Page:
Considerations for employers upon a notice to terminate


Considerations for employers upon a notice to terminate

Employers may not simply assume that an employee’s notice to terminate their employment contract is valid. In some cases the employer has a duty to investigate the issue whilst keeping in mind the ‘clear and unambiguous’ standard developed in case law.

The Dutch Supreme Court recently ruled that this standard does not apply when the employer gives notice to terminate the employment contract.

Notice to terminate the employment contract by the employee
Examples of situations in which employers may not blindly rely on the validity of the notice are situations where an employee terminated their employment contract verbally, under pressure or in a highly emotional state. The employer should then investigate whether the employee actually intended to give notice. According to the aforementioned ‘clear and unambiguous’ standard, an employee’s notice must be clear and unambiguous to be considered valid.

The extent of this duty to investigate depends on several factors, like the comprehensibility of the statement, the employee’s job level, and whether the employee could foresee the consequences of their notice to terminate; for example, does the employee realize that they are not entitled to social benefits if they give notice to terminate?

The employer can fulfill this duty to investigate by, for example, meeting with the employee to clarify the situation, asking questions and explaining the consequences of such termination. The employer may also allow a ‘reflection period’ during which the employee can withdraw the notice to terminate.

A case in point is a recent decision by the Gelderland District Court in which an employee, after making a gross mistake – she had accidentally e-mailed confidential financial information to third parties – informed the employer the next day by WhatsApp: “(…) but I want you to know that I think the best way for me is to quit. I will surely take some weeks to leave everything organize for the next person. (…) Thanks for everything you have done for me, I am truly grateful. (…)”. The judge ruled that this message could not be understood as anything other than a clear and unambiguous statement, which was supported by, among other things, the fact that the employee: i) did not go back on her earlier statement(s), ii) on another day, also agreed via WhatsApp to discuss her departure, iii) refused to carry out her work in the office, despite requests to do so, and iv) also officially announced her departure to the outside world via LinkedIn.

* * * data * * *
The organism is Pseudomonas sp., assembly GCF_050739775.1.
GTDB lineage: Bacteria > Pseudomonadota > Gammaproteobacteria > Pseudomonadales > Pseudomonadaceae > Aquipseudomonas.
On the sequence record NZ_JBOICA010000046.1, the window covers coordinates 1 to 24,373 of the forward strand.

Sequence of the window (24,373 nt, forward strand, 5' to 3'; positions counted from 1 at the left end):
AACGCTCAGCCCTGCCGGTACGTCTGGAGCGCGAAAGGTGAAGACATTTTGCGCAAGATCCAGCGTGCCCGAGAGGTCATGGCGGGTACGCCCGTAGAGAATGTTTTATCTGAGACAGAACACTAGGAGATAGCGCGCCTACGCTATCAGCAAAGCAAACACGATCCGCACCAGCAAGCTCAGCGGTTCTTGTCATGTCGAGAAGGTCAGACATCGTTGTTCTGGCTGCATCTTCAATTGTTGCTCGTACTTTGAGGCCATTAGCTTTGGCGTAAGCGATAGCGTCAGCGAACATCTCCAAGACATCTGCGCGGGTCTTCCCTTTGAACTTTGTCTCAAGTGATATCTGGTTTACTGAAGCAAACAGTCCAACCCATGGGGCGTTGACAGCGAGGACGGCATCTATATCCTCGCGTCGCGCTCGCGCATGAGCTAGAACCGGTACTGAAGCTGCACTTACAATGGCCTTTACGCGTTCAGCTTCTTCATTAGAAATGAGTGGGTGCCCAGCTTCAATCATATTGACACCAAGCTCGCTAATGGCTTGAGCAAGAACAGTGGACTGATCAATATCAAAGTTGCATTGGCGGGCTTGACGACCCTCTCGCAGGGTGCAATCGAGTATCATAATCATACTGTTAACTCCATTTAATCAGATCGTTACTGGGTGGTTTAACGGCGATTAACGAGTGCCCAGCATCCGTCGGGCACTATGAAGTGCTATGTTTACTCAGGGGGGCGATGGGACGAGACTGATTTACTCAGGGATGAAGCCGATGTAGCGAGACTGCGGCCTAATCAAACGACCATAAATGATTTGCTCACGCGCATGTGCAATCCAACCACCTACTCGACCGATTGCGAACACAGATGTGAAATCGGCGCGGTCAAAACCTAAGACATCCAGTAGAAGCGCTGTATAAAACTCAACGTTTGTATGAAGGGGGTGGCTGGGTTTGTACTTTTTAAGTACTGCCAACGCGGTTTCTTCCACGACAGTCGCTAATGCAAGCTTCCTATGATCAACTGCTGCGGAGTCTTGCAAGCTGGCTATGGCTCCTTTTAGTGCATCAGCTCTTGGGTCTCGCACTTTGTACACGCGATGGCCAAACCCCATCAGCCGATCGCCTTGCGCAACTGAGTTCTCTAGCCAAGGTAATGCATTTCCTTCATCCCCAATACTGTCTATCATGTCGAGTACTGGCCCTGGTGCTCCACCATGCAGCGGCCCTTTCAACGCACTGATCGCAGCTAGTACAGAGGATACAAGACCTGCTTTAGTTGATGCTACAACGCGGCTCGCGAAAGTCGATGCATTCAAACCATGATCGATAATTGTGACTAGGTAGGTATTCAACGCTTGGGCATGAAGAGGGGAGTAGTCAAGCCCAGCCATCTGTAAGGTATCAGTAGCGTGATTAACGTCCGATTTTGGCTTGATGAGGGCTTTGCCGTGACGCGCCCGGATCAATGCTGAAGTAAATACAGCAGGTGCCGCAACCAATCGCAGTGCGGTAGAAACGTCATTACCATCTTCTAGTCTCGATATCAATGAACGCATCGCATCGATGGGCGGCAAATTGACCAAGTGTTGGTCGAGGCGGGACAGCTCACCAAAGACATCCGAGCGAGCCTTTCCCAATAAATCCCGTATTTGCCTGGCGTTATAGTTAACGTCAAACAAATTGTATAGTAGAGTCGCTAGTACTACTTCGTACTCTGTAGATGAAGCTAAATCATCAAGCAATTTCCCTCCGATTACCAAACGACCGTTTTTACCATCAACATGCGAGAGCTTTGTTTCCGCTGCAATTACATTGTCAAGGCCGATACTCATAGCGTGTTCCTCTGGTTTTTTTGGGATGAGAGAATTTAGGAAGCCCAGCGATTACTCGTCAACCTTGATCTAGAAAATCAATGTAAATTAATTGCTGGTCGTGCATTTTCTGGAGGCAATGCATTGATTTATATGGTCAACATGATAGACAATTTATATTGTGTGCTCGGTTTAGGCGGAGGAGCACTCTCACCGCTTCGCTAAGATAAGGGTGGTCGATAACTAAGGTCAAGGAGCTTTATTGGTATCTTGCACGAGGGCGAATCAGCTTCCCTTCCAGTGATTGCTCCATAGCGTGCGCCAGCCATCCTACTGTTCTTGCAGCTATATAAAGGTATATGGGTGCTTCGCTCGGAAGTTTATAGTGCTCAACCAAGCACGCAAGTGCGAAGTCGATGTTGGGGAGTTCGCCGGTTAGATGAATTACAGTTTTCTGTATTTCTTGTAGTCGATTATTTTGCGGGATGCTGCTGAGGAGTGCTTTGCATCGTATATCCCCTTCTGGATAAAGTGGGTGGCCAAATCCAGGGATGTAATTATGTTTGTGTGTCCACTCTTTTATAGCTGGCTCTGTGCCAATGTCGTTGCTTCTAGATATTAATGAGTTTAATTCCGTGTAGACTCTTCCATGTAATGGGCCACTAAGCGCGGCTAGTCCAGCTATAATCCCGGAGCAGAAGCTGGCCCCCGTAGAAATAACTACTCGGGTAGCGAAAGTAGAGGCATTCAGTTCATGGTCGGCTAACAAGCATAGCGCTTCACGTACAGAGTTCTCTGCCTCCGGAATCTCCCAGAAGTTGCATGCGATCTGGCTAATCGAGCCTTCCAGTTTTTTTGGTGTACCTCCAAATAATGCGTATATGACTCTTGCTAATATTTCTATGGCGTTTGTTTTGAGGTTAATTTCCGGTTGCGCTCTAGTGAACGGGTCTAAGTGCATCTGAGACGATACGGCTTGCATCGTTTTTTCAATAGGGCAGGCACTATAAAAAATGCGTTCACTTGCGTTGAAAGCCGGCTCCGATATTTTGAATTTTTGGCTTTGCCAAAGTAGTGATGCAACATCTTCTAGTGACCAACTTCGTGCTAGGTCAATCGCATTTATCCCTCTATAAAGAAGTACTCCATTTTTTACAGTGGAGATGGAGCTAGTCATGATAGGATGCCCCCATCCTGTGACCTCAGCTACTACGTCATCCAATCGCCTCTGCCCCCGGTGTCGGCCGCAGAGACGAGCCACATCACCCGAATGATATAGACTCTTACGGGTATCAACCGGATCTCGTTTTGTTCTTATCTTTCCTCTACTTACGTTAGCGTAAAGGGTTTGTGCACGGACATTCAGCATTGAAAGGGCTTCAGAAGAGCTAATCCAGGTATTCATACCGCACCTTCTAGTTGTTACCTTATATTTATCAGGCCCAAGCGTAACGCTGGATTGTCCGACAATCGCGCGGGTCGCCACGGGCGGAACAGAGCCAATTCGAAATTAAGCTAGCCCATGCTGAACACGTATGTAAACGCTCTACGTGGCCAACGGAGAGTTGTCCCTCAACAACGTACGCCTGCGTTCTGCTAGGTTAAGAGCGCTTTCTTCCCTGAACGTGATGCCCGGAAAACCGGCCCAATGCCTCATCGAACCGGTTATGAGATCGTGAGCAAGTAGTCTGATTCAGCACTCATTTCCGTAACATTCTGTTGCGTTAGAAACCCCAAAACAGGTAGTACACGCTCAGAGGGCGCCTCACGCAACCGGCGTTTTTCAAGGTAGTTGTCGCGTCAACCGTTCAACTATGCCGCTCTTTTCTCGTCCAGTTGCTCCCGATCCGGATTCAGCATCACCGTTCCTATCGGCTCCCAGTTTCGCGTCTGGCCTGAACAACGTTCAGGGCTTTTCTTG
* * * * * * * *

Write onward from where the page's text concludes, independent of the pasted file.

Termination of an employment contract by the employer
The Dutch Supreme Court recently ruled that the ‘clear and unambiguous’ standard does not apply to termination by employers.

Employers are not always required to verify that an employee has understood that the employer has terminated the employment contract. Nor are employers always required to inform their employees of the consequences of termination. What can be expected of the employer depends on the circumstances of the case. Unfortunately, the Dutch Supreme Court did not explain which circumstances might give rise to this requirement.

In addition, the Supreme Court concluded that a ‘statement of termination’ (notice of termination by the employer) only has effect from the time it actually reaches the employee rather than the date stated in the termination letter. Here, the Supreme Court followed the ‘receipt theory’ contained in the Dutch Civil Code, entailing that a statement addressed to a particular person only has effect if it has reached that person.

Consequently, employers do not, in principle, have to make additional efforts if they terminate an employment contract, although they must obviously be able to demonstrate that the termination letter actually reached the employee, and when. The employer can do so by, for example, first obtaining a dismissal permit from Employee Insurance Agency UWV and then sending the permit to the employee, along with the notice to terminate, by e-mail or, for example, by registered mail or courier.

Lees deze blog in het Nederlands hier.


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Monica Smak

+31 (0)20 82 00 330

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